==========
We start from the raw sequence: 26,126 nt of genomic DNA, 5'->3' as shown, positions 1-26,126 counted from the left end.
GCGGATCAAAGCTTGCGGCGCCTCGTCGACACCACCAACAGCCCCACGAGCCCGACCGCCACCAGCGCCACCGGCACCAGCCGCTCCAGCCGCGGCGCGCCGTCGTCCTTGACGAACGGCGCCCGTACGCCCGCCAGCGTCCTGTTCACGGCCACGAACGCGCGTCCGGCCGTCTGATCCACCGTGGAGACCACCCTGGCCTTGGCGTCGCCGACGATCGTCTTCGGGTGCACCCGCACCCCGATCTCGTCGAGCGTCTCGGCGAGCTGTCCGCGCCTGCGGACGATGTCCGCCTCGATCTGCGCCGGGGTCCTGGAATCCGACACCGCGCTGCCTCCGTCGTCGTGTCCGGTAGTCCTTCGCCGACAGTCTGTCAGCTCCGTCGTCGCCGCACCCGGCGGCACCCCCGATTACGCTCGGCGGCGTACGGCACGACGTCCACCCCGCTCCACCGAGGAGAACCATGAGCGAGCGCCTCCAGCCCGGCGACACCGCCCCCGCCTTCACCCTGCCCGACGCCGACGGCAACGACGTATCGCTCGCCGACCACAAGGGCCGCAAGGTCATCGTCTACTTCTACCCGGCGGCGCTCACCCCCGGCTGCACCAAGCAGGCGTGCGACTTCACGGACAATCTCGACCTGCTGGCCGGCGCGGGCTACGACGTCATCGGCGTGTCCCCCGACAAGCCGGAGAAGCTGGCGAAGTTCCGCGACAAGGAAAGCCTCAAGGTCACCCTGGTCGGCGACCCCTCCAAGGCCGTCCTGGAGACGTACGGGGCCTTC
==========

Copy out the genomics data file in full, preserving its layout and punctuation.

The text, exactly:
We start from the raw sequence: 26,126 nt of genomic DNA, 5'->3' as shown, positions 1-26,126 counted from the left end.
GCGGATCAAAGCTTGCGGCGCCTCGTCGACACCACCAACAGCCCCACGAGCCCGACCGCCACCAGCGCCACCGGCACCAGCCGCTCCAGCCGCGGCGCGCCGTCGTCCTTGACGAACGGCGCCCGTACGCCCGCCAGCGTCCTGTTCACGGCCACGAACGCGCGTCCGGCCGTCTGATCCACCGTGGAGACCACCCTGGCCTTGGCGTCGCCGACGATCGTCTTCGGGTGCACCCGCACCCCGATCTCGTCGAGCGTCTCGGCGAGCTGTCCGCGCCTGCGGACGATGTCCGCCTCGATCTGCGCCGGGGTCCTGGAATCCGACACCGCGCTGCCTCCGTCGTCGTGTCCGGTAGTCCTTCGCCGACAGTCTGTCAGCTCCGTCGTCGCCGCACCCGGCGGCACCCCCGATTACGCTCGGCGGCGTACGGCACGACGTCCACCCCGCTCCACCGAGGAGAACCATGAGCGAGCGCCTCCAGCCCGGCGACACCGCCCCCGCCTTCACCCTGCCCGACGCCGACGGCAACGACGTATCGCTCGCCGACCACAAGGGCCGCAAGGTCATCGTCTACTTCTACCCGGCGGCGCTCACCCCCGGCTGCACCAAGCAGGCGTGCGACTTCACGGACAATCTCGACCTGCTGGCCGGCGCGGGCTACGACGTCATCGGCGTGTCCCCCGACAAGCCGGAGAAGCTGGCGAAGTTCCGCGACAAGGAAAGCCTCAAGGTCACCCTGGTCGGCGACCCCTCCAAGGCCGTCCTGGAGACGTACGGGGCCTTC